Undergraduate research contributed to BrainGate

Paninski '99 developed key algorithm used in device

When Matt Nagle plays Pong on his computer, people watch with amazement.

He doesn’t win all the games, and most of the time he plays against himself, but he doesn’t use his hands or any other part of his body to control the paddle on the screen. Nagle is paralyzed and plays using his mind, thanks in part to Liam Paninski ’99.

Brown researchers’ creation of BrainGate – a device that allows quadriplegics to operate computer cursors, and even robotic arms, just by thinking about it – is now well-known and has been featured on television and in print media. But few of those familiar with BrainGate have heard of Paninski, who spent two years as an undergraduate attempting to decode brain activity – research that allowed for the creation of BrainGate years later.

Paninski played the role of translator, allowing technicians and researchers to give meaning to the mess of the electrical impulses sent out by the brain. Nearly a decade later, four people with quadriplegia – total paralysis from the neck down – can perform tasks once thought impossible using the power of their minds.

Professor of Neuroscience John Donoghue, lead researcher for the BrainGate program and head of the lab where Paninski worked, recounted his first encounters with the ponytail-wearing kid who “fit the mold of a hippie.”

“He was one of those people that was on fire with excitement,” Donoghue said. “He wanted to do an independent study project right away.”

In his independent project, Paninski researched brain activity and multiple-neuron recordings. The math-intensive task of analyzing brain activity came easily to Paninski, who Donoghue said was “extraordinarily skilled in mathematics.”

“It changed the way my life went,” Paninski wrote of his undergraduate research in an e-mail to The Herald. “I never really pictured myself pursuing research as a career until I worked in a lab at Brown.”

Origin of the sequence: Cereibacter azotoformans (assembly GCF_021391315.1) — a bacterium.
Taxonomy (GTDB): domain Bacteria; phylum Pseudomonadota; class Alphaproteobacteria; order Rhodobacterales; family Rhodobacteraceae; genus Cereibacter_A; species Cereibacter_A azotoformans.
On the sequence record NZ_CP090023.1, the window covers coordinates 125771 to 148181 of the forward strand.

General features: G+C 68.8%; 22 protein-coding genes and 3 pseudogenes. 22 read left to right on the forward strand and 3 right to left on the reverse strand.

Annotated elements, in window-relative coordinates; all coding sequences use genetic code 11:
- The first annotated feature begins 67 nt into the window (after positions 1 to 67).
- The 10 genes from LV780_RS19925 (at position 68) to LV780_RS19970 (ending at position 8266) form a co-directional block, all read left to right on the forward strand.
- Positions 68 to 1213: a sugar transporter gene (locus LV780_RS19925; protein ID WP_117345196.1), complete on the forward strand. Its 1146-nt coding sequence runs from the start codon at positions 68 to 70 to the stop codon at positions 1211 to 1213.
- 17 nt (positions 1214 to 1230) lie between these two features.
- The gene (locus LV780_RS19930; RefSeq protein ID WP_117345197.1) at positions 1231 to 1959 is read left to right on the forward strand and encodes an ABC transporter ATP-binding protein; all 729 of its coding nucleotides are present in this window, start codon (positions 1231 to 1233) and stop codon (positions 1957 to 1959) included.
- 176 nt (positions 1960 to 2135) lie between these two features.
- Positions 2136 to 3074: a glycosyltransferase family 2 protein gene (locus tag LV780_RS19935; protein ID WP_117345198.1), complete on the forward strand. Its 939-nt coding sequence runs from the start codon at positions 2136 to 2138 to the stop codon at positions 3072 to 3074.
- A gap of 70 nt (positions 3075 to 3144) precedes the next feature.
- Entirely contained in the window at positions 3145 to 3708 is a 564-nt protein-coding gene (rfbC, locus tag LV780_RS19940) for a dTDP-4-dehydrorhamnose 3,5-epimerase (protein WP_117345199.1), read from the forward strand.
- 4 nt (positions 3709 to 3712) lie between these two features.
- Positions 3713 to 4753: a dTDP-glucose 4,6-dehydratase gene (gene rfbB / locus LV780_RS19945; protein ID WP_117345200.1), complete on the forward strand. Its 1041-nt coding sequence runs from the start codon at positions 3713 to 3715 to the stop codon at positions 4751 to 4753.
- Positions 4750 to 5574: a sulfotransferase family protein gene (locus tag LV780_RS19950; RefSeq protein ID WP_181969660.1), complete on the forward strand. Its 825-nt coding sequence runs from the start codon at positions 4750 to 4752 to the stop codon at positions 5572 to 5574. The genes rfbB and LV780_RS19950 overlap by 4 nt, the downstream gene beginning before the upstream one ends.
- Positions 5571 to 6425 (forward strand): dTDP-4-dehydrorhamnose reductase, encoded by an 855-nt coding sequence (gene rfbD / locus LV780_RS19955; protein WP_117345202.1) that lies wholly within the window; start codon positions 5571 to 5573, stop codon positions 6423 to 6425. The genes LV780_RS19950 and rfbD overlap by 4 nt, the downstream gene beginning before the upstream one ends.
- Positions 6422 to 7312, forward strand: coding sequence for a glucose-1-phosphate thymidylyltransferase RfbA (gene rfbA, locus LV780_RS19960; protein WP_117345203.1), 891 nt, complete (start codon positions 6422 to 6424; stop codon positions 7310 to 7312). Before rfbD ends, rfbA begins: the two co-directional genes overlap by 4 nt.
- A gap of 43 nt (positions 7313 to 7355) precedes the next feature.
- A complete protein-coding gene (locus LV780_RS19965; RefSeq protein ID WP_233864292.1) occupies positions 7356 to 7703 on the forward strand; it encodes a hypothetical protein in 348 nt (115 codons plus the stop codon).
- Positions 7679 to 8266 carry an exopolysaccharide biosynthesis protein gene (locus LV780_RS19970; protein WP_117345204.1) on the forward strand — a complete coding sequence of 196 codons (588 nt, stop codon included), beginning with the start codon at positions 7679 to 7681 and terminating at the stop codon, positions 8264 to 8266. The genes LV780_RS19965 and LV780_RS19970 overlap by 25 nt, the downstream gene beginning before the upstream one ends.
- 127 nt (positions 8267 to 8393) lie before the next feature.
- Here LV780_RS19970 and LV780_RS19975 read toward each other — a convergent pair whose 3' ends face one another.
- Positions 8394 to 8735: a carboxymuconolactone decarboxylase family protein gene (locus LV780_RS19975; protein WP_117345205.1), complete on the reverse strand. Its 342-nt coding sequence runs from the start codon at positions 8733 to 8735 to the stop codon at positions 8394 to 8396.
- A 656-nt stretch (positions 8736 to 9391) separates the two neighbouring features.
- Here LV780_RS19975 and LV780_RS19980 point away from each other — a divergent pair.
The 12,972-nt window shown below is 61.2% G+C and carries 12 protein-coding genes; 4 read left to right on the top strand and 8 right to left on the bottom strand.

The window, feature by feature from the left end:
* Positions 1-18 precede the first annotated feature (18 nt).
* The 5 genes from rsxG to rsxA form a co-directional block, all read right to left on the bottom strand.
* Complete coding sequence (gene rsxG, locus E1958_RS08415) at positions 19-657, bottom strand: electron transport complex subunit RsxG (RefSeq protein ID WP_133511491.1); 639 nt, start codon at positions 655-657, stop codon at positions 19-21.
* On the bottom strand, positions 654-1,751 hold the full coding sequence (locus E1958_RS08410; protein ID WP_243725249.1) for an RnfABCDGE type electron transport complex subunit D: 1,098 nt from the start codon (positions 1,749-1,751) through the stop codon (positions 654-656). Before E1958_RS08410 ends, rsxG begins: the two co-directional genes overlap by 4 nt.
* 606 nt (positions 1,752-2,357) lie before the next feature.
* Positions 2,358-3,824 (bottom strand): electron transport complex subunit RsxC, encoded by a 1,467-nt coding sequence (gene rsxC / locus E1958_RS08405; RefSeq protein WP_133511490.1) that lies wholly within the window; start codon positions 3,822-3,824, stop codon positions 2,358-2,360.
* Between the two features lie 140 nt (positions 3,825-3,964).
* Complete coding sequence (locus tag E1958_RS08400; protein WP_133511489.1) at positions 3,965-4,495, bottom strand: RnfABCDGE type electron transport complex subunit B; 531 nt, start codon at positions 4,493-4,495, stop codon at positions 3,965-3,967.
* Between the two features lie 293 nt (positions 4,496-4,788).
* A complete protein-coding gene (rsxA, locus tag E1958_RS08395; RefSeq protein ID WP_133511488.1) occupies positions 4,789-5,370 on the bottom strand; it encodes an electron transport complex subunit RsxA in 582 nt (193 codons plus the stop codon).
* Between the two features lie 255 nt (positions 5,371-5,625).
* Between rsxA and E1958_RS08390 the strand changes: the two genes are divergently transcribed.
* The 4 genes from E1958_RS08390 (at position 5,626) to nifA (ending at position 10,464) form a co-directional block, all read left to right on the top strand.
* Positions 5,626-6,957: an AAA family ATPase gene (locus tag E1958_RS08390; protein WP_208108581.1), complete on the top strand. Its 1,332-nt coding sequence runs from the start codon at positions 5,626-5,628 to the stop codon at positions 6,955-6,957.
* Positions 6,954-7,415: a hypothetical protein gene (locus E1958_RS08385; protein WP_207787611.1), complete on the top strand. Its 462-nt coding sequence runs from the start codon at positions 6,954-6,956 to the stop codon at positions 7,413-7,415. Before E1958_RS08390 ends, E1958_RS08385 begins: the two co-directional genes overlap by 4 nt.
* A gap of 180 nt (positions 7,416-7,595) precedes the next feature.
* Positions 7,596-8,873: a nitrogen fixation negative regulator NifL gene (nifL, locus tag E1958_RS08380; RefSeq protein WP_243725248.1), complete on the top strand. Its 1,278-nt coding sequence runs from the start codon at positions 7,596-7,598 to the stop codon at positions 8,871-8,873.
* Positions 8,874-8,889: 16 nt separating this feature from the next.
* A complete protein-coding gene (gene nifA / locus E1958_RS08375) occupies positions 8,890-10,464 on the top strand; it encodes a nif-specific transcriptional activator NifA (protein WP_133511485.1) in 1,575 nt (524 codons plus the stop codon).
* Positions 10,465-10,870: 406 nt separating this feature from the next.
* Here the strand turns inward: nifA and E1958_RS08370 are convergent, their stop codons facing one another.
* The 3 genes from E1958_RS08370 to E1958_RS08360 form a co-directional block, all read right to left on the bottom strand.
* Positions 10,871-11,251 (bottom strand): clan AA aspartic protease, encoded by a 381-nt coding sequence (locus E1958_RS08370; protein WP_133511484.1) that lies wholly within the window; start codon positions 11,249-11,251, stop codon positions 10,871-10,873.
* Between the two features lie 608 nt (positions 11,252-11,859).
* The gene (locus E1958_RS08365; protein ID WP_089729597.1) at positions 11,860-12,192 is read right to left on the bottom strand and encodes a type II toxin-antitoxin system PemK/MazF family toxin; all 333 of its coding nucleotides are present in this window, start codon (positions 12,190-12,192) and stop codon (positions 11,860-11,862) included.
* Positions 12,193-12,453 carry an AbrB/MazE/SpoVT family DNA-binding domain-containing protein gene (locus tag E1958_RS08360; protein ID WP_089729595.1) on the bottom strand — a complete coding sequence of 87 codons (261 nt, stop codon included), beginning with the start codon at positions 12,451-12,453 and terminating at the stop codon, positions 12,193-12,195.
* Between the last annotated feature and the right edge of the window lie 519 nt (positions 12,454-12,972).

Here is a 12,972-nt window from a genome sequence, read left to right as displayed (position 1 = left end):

Donoghue recalled a highly advanced book called “Spikes” that discussed brain signals and how they can be combined to understand what the brain is attempting to do – look left or right, move an arm or raise an eyebrow.

“(Paninski) went off and read the book, and probably knew more than anybody I knew at the end of a weekend of reading – including me,” Donoghue said.

Using his strong mathematic ability, specifically in statistics, and rapidly growing knowledge of brain signals, Paninski modified an existing algorithm and adapted it for the interpretation of brain activity.

“He took existing mathematics and applied it to that problem in a way that was novel and creative,” Donoghue said.

Paninski’s algorithm was applied to a device Donoghue would later develop as a key component of BrainGate. The specialized device picks up brain signals, which Paninski’s algorithm translates into something meaningful. This way, the crackles and pops emitted by the brain can be seen as motor functions, such as the movement of limbs.

The BrainGate project began after Paninski graduated, but it is in part thanks to the technology he helped develop as an undergraduate that Nagle is now able to play Pong.

“If you damage your spinal cord, then the messages from the brain can’t get to the muscles, so you’re paralyzed,” Donoghue said. “But the part of the brain that puts out those movement signals is still functional.”

Using Donoghue’s device as the hardware and Paninski’s algorithm as part of the software to interpret brain activity, BrainGate was implanted in Nagle in 2004. A videotape of the trials shows Nagle staring at a prosthetic forearm and hand, commanding the hand to open and close using his mind.

“(Paninski) left a lasting impression,” Donoghue said. “In the laboratory, he was a driving force as far as solving the problems of understanding how the brain was coding information.”

Paninski also started a Brown tradition known as the Pop Code meeting, a weekly brainstorming session for faculty and students from the fields of mathematics, engineering, physics, computer science, neuroscience and cognitive science.

“That was 10 years ago, and it’s still going,” Donoghue said. “People still talk about (Paninski’s) amazing abilities.”

Now 28 years old, Paninski is already an assistant professor of statistics at Columbia University after a position at University College London.

“People just don’t have career paths like that without being extraordinary,” Donoghue said.

Paninski praised the University’s focus on undergraduates.

“Brown is pretty special in how undergraduate students are encouraged to do research, welcomed in labs and given exciting, important projects to work on,” he wrote.

Though Paninski’s contribution was unusually significant, he wrote that he believes professors can learn quite a bit from their students.

“It’s part of research that students will discover new facts and ideas that (professors) hadn’t thought of before,” he wrote. “It happens a lot to me now that I’m a professor.”

Paninski wouldn’t comment on how Brown measures up to Columbia, but he did offer his view on his experiences at both schools.

“They’re both great from a research perspective,” he wrote. “Although I think Brown is a better place to be an undergraduate – more freedom.”